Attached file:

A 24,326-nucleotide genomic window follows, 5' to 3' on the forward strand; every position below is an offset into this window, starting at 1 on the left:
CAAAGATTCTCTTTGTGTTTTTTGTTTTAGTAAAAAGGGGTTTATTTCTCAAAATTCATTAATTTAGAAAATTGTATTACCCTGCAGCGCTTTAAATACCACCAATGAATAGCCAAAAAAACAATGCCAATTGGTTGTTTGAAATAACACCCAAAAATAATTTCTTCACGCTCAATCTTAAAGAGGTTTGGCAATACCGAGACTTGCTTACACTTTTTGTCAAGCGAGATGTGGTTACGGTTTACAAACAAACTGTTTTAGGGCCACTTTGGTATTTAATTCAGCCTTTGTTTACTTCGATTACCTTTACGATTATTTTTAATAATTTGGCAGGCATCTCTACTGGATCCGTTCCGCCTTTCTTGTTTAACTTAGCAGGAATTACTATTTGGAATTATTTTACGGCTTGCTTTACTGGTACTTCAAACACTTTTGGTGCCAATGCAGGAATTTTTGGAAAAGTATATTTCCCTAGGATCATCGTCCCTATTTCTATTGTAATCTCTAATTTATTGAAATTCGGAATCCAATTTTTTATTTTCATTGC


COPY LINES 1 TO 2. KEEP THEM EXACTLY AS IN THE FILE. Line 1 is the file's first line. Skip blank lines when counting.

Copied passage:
A 24,326-nucleotide genomic window follows, 5' to 3' on the forward strand; every position below is an offset into this window, starting at 1 on the left:
CAAAGATTCTCTTTGTGTTTTTTGTTTTAGTAAAAAGGGGTTTATTTCTCAAAATTCATTAATTTAGAAAATTGTATTACCCTGCAGCGCTTTAAATACCACCAATGAATAGCCAAAAAAACAATGCCAATTGGTTGTTTGAAATAACACCCAAAAATAATTTCTTCACGCTCAATCTTAAAGAGGTTTGGCAATACCGAGACTTGCTTACACTTTTTGTCAAGCGAGATGTGGTTACGGTTTACAAACAAACTGTTTTAGGGCCACTTTGGTATTTAATTCAGCCTTTGTTTACTTCGATTACCTTTACGATTATTTTTAATAATTTGGCAGGCATCTCTACTGGATCCGTTCCGCCTTTCTTGTTTAACTTAGCAGGAATTACTATTTGGAATTATTTTACGGCTTGCTTTACTGGTACTTCAAACACTTTTGGTGCCAATGCAGGAATTTTTGGAAAAGTATATTTCCCTAGGATCATCGTCCCTATTTCTATTGTAATCTCTAATTTATTGAAATTCGGAATCCAATTTTTTATTTTCATTGC